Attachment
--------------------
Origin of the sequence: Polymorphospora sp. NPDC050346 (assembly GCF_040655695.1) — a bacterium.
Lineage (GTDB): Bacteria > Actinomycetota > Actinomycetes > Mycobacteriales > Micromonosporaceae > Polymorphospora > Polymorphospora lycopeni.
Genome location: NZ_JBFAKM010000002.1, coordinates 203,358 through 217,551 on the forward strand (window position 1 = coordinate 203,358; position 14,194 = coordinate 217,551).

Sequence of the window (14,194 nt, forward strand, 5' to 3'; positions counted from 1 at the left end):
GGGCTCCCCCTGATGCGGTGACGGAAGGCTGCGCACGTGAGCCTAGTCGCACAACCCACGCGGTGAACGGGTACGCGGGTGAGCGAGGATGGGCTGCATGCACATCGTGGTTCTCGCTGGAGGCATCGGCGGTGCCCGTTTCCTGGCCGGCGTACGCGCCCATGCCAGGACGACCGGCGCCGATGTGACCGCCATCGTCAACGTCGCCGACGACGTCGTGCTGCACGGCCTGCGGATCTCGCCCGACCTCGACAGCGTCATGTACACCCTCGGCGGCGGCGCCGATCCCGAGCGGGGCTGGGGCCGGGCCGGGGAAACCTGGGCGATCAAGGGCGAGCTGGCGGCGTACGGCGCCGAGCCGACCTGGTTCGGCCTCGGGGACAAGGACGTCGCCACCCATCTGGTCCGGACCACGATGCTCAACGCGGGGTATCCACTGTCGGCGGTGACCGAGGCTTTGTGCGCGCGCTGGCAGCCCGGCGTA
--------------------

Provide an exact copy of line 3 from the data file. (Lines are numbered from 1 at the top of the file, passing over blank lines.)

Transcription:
Genome location: NZ_JBFAKM010000002.1, coordinates 203,358 through 217,551 on the forward strand (window position 1 = coordinate 203,358; position 14,194 = coordinate 217,551).